A number of measures targeted at lowering the danger of money laundering through post offices were issued today by the Financial Conduct Authority (FCA) of UK.
The FCA said the move was taken in response to UK police investigations that revealed hundreds of millions are laundered annually through the Post Office's cash deposit route.
Additionally, a thorough investigation into the assets of Colombian drug traffickers operating in the UK revealed they received their payments through post office accounts before putting them into various banks, once more through the post office.
Along with today's actions, Santander Bank was fined £107 million in December for shortcomings related to financial crime.
According to the police and FCA, they wanted "to strengthen controls while seeking to ensure that legitimate customers can continue to use the Post Office for Everyday Banking".
The restrictions imposed on banks today include:
- A shift away from paying-in slips in favor of card-based transactions to enable better monitoring.
- Educating employees to recognize trends of suspicious conduct.
- Improving banks' monitoring tools, which enable them to identify suspicious activity.
- Lowering the Post Office's maximum cash deposits, subject to customer arrangements, to less than the current cap of £20,000 per transaction. Banks should adopt a data-driven strategy and determine whether a tailored offer is necessary.
- Shortening the time it takes for Suspicious Activity Reports to be sent to the National Crime Agency (NCA), allowing them to act promptly.
- Improving intelligence sharing to ensure that data is routinely transmitted to other businesses, law enforcement, and the FCA.
The FCA stated that it anticipates banks and the Post Office to continuously assess their controls, including those that have just been implemented, to make sure they are appropriate for their client base and proportionate to the risk. The FCA further stated that it expects these institutions to use data to adjust their measures when the money laundering risks change.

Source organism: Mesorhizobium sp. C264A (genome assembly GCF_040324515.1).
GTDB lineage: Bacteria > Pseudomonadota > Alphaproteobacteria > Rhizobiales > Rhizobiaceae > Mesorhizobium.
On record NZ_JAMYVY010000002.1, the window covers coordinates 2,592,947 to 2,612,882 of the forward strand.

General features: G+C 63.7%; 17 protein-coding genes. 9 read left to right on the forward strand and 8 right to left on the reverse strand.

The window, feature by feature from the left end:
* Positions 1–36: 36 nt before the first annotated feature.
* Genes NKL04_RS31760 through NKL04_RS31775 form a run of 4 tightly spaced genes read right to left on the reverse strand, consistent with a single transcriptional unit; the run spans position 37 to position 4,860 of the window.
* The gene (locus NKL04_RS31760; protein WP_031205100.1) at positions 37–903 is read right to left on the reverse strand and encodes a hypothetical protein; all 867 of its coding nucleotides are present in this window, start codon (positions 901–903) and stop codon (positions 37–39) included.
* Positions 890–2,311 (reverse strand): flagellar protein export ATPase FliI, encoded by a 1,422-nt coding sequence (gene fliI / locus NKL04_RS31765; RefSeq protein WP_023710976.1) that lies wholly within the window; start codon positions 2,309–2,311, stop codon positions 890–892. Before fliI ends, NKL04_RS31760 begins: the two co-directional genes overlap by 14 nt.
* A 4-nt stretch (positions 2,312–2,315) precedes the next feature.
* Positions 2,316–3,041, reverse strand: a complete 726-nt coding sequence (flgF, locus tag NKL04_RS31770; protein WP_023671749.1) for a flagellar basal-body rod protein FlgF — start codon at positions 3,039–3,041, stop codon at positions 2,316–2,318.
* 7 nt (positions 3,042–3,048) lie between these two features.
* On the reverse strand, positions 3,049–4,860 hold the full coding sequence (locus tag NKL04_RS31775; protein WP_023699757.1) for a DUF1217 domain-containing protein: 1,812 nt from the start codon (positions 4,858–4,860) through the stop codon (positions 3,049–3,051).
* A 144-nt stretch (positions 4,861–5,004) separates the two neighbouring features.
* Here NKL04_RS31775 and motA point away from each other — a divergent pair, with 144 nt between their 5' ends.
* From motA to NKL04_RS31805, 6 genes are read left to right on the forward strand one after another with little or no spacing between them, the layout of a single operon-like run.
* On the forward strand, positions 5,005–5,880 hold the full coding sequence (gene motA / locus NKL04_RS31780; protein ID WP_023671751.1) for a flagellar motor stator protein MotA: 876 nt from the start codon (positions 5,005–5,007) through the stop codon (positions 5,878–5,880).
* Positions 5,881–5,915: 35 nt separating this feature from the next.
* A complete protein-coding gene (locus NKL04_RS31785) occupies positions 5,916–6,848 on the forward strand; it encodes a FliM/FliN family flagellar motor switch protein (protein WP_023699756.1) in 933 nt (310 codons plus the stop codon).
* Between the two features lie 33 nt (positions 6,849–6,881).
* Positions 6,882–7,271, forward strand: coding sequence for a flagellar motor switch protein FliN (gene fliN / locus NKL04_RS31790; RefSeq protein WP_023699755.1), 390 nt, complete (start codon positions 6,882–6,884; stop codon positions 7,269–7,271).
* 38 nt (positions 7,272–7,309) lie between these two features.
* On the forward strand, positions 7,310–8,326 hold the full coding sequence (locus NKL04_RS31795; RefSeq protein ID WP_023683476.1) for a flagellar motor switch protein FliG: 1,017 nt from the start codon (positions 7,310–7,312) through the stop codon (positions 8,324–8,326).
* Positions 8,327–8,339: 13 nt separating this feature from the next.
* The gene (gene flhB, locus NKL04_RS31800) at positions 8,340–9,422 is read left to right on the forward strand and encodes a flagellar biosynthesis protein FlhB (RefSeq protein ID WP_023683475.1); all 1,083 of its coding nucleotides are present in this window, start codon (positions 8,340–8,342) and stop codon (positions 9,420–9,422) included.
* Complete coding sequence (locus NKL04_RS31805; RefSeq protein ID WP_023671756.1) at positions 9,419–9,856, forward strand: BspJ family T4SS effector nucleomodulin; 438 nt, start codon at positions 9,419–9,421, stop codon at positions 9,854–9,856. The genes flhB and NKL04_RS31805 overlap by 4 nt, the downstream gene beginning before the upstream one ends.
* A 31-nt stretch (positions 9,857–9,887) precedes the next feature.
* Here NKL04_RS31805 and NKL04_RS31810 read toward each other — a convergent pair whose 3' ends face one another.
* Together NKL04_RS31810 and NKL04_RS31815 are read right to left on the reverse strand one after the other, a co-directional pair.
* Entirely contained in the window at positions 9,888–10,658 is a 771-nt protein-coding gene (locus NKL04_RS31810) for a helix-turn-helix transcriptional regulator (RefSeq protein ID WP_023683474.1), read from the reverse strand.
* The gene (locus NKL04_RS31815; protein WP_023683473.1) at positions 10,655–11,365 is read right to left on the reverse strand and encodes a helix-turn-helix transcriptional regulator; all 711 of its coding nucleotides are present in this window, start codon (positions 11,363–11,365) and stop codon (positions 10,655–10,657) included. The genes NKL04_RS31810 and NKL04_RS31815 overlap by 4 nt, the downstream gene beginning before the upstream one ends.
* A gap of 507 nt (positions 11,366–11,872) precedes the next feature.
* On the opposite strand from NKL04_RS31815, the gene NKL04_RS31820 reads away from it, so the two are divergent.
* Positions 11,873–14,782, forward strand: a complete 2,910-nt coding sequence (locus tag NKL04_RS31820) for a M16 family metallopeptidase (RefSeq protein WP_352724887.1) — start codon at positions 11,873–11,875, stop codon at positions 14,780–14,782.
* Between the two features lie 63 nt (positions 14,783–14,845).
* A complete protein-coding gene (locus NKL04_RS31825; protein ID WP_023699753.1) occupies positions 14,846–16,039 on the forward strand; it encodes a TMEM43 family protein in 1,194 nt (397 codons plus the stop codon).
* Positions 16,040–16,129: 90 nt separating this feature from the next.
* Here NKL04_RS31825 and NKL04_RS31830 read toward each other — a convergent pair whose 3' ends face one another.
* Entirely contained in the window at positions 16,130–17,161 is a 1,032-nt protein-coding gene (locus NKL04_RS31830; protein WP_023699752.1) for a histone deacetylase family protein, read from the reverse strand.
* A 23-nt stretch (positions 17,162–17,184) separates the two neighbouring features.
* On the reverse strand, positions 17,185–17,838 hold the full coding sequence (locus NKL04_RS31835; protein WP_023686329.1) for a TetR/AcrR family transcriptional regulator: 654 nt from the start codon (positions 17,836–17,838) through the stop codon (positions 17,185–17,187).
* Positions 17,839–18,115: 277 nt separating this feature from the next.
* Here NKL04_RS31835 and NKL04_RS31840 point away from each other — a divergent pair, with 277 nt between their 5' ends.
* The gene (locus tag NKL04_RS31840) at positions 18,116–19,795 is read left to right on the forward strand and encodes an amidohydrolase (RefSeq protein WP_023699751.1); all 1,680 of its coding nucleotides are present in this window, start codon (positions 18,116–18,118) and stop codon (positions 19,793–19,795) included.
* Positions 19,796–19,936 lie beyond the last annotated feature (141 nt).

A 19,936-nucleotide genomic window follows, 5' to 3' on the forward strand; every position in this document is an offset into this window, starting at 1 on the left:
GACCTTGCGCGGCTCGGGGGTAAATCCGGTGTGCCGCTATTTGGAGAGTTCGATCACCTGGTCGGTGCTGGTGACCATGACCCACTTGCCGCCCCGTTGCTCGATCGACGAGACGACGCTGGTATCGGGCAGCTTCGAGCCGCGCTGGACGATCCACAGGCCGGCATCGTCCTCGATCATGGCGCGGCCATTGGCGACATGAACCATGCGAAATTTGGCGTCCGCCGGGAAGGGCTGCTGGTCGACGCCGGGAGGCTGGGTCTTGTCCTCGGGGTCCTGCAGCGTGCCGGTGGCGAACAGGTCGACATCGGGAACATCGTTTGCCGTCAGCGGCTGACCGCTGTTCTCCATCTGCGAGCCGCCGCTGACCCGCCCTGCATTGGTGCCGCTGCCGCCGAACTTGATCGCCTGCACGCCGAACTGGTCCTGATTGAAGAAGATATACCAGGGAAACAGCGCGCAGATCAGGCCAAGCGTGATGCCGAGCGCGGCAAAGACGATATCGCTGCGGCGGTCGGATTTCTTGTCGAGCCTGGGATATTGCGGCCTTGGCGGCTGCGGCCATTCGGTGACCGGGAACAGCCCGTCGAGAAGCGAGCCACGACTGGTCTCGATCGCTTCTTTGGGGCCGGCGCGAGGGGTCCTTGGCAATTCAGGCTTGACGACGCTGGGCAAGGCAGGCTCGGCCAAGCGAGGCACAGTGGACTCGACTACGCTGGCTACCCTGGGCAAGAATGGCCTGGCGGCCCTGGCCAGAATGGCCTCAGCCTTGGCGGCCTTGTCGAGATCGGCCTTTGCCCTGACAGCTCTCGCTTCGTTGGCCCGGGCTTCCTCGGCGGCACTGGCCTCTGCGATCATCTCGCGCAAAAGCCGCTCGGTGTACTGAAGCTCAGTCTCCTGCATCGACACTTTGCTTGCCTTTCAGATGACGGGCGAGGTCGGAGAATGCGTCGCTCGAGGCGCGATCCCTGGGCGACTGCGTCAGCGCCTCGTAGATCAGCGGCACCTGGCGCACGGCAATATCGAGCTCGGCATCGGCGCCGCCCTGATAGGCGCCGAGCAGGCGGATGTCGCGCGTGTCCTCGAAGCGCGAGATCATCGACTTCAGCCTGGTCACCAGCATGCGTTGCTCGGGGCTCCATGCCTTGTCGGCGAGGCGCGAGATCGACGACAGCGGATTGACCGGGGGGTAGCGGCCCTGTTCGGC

The FCA will evaluate whether enterprises have taken the necessary precautions to ensure that only authorized consumers can access cash at the Post Office.
Consumers and Competition Executive Director Sheldon Mills of the FCA said:
"We have worked in partnership with law enforcement, industry and government to ensure people and businesses can still draw on the vital cash banking services provided by the Post Office, while addressing gaps that criminals could abuse."
The executive director stated that "this important work is part of the FCA’s three-year strategy on reducing financial crime and increasing consumer protection."
Post Offices play a significant role in safeguarding the availability of cash for individuals and small businesses.
According to FCA data, 6% of adults in the UK used cash to pay for everything during the 12 months starting in May 2021, and this percentage rose to 9% for those who were in vulnerable situations.
Although the majority of people have fair access to cash, it is crucial that any anti-money laundering measures do not obstruct legitimate individuals and businesses from using Post Office services.
There is still work to be done, even though banks have made good progress in enhancing security, including a 43% decrease in the time it takes to report suspicious activity at post offices.
By fLEXI tEAM